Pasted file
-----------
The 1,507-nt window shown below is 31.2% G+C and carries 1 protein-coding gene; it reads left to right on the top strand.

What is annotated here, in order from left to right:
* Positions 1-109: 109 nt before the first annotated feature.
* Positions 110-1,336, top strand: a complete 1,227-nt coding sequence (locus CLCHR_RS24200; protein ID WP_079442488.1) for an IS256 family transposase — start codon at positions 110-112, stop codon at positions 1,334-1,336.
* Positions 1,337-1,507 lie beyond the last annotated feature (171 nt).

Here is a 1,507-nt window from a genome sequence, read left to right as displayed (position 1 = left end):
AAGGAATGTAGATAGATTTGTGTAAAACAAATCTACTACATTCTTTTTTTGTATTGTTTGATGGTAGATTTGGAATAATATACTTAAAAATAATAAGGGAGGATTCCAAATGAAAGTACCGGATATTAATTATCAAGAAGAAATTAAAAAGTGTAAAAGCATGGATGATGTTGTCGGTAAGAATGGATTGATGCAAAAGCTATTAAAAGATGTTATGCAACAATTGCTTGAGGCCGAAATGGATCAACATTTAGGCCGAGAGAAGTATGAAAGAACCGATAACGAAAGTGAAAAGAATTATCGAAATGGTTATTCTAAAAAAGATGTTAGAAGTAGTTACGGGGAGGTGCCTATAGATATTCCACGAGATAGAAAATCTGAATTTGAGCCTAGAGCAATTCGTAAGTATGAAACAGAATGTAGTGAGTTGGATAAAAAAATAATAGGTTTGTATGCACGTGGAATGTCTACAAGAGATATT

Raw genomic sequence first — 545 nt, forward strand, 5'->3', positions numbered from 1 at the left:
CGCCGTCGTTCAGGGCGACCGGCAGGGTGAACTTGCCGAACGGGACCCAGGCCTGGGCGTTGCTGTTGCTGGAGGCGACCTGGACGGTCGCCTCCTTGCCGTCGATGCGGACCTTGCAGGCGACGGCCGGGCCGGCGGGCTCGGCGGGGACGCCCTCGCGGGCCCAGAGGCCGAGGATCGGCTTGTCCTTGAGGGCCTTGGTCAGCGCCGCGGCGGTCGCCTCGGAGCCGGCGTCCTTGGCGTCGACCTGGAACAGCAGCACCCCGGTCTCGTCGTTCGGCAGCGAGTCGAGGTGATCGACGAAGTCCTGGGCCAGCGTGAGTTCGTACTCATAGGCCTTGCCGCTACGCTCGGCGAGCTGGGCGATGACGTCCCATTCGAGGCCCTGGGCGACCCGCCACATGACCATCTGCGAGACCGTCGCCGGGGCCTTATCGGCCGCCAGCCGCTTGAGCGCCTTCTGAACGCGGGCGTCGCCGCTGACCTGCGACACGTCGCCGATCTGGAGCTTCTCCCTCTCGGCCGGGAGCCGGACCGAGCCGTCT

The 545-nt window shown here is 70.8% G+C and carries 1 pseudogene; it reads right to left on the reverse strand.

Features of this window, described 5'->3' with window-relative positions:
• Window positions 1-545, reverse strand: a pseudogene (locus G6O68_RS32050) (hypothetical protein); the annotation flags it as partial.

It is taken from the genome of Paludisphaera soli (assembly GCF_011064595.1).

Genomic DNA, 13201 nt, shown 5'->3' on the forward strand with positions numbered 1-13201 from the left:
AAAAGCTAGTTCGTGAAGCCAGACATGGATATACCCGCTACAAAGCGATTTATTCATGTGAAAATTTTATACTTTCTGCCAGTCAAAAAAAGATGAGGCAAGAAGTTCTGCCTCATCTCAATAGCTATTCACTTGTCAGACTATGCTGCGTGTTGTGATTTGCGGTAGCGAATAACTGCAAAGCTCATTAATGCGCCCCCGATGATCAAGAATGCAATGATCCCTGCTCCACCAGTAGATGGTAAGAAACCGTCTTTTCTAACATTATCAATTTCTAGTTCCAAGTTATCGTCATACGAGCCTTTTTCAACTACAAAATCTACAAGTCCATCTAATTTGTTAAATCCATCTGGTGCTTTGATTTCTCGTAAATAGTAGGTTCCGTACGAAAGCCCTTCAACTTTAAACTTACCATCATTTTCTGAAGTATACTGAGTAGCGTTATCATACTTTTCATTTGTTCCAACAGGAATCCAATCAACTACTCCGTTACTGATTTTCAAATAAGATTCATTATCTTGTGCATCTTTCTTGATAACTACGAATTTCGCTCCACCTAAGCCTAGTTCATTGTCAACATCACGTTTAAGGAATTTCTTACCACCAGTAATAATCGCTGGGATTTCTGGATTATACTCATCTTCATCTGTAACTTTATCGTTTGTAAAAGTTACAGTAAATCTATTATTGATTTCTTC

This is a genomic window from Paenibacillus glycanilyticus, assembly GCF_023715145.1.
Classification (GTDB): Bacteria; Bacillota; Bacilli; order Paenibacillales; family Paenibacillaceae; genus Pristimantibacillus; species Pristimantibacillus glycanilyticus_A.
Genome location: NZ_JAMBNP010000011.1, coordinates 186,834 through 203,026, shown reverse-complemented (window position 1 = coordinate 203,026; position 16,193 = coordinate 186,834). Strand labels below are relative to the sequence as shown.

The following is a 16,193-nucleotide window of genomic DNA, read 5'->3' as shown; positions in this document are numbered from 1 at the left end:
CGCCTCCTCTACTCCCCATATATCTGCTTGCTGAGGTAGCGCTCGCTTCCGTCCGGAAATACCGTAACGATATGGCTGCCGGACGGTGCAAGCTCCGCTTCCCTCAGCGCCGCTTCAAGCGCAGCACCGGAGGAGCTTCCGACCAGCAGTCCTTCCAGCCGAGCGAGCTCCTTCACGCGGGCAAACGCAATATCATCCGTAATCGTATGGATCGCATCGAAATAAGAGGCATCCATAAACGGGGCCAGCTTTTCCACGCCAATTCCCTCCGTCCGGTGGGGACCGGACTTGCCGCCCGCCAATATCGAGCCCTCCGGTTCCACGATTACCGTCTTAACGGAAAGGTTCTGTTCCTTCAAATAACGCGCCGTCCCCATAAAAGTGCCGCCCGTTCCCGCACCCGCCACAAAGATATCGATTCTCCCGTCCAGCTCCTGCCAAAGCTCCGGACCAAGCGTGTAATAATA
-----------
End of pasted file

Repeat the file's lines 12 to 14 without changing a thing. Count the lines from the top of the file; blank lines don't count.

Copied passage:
• Window positions 1-545, reverse strand: a pseudogene (locus G6O68_RS32050) (hypothetical protein); the annotation flags it as partial.

It is taken from the genome of Paludisphaera soli (assembly GCF_011064595.1).

Genomic DNA, 13201 nt, shown 5'->3' on the forward strand with positions numbered 1-13201 from the left: